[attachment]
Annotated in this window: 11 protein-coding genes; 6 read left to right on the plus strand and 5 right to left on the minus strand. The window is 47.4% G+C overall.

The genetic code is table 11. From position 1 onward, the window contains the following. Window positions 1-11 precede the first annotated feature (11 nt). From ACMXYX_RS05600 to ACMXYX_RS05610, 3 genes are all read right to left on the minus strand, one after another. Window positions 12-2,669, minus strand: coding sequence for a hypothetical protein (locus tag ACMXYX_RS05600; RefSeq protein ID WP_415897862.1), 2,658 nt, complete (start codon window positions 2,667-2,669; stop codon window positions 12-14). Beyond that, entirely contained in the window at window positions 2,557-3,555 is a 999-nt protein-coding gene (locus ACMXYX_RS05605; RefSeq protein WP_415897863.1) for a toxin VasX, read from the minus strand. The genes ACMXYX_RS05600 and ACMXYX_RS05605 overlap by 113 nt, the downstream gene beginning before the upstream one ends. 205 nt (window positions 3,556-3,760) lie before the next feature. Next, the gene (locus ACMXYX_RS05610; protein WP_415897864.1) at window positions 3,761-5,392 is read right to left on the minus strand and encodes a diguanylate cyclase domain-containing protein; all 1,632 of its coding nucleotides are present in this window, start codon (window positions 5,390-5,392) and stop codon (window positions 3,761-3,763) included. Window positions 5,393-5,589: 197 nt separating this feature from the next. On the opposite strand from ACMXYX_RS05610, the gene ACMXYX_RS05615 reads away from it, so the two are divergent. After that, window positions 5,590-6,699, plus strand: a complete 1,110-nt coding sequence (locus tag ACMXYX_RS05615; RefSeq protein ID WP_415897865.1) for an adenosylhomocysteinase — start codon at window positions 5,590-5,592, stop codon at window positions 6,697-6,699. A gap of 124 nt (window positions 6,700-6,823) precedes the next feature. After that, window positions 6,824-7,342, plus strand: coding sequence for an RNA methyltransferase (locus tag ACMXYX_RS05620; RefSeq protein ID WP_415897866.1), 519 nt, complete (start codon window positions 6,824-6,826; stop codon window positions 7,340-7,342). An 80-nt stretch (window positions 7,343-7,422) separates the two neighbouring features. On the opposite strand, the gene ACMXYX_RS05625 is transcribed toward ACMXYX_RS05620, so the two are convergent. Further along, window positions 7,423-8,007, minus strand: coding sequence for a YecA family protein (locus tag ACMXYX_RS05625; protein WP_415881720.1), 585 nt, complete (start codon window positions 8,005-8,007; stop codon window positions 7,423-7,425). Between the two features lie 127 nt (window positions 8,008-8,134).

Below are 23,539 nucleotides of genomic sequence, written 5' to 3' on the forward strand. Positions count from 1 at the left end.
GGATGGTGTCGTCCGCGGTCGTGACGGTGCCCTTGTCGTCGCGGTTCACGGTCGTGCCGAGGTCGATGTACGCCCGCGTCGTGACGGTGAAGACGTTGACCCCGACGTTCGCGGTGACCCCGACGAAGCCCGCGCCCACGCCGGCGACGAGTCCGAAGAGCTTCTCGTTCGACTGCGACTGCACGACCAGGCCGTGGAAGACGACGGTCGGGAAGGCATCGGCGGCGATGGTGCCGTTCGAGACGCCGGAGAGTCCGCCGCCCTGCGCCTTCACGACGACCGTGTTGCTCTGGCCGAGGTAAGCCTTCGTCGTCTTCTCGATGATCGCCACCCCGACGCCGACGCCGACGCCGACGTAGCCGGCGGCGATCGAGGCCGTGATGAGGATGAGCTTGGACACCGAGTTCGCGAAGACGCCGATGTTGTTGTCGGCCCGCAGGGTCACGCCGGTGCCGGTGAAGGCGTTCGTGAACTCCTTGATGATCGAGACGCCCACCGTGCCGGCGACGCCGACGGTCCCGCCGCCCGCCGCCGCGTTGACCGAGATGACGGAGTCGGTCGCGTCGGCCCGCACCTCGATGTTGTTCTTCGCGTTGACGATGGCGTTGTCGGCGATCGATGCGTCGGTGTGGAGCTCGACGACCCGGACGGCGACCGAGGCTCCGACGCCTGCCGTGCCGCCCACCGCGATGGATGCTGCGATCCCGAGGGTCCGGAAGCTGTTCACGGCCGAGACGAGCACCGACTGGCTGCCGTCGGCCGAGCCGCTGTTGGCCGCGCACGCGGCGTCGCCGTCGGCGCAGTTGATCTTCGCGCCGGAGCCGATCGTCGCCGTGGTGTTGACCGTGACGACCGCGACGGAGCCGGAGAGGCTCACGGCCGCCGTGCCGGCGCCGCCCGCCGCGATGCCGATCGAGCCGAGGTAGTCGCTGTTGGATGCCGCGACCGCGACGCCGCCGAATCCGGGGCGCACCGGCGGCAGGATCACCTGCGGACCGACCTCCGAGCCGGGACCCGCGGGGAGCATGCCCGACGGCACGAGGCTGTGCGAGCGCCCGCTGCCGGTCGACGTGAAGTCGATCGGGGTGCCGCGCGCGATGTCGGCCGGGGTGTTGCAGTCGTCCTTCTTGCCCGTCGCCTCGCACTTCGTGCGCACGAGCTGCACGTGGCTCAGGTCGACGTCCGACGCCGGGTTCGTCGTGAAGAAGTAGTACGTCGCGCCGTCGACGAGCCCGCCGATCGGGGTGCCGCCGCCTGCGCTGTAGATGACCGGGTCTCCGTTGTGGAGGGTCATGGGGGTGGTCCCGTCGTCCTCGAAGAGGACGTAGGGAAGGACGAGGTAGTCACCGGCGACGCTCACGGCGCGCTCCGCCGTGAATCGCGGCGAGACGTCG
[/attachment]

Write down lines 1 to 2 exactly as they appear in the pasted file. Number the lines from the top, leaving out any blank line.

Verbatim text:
Annotated in this window: 11 protein-coding genes; 6 read left to right on the plus strand and 5 right to left on the minus strand. The window is 47.4% G+C overall.

The genetic code is table 11. From position 1 onward, the window contains the following. Window positions 1-11 precede the first annotated feature (11 nt). From ACMXYX_RS05600 to ACMXYX_RS05610, 3 genes are all read right to left on the minus strand, one after another. Window positions 12-2,669, minus strand: coding sequence for a hypothetical protein (locus tag ACMXYX_RS05600; RefSeq protein ID WP_415897862.1), 2,658 nt, complete (start codon window positions 2,667-2,669; stop codon window positions 12-14). Beyond that, entirely contained in the window at window positions 2,557-3,555 is a 999-nt protein-coding gene (locus ACMXYX_RS05605; RefSeq protein WP_415897863.1) for a toxin VasX, read from the minus strand. The genes ACMXYX_RS05600 and ACMXYX_RS05605 overlap by 113 nt, the downstream gene beginning before the upstream one ends. 205 nt (window positions 3,556-3,760) lie before the next feature. Next, the gene (locus ACMXYX_RS05610; protein WP_415897864.1) at window positions 3,761-5,392 is read right to left on the minus strand and encodes a diguanylate cyclase domain-containing protein; all 1,632 of its coding nucleotides are present in this window, start codon (window positions 5,390-5,392) and stop codon (window positions 3,761-3,763) included. Window positions 5,393-5,589: 197 nt separating this feature from the next. On the opposite strand from ACMXYX_RS05610, the gene ACMXYX_RS05615 reads away from it, so the two are divergent. After that, window positions 5,590-6,699, plus strand: a complete 1,110-nt coding sequence (locus tag ACMXYX_RS05615; RefSeq protein ID WP_415897865.1) for an adenosylhomocysteinase — start codon at window positions 5,590-5,592, stop codon at window positions 6,697-6,699. A gap of 124 nt (window positions 6,700-6,823) precedes the next feature. After that, window positions 6,824-7,342, plus strand: coding sequence for an RNA methyltransferase (locus tag ACMXYX_RS05620; RefSeq protein ID WP_415897866.1), 519 nt, complete (start codon window positions 6,824-6,826; stop codon window positions 7,340-7,342). An 80-nt stretch (window positions 7,343-7,422) separates the two neighbouring features. On the opposite strand, the gene ACMXYX_RS05625 is transcribed toward ACMXYX_RS05620, so the two are convergent. Further along, window positions 7,423-8,007, minus strand: coding sequence for a YecA family protein (locus tag ACMXYX_RS05625; protein WP_415881720.1), 585 nt, complete (start codon window positions 8,005-8,007; stop codon window positions 7,423-7,425). Between the two features lie 127 nt (window positions 8,008-8,134).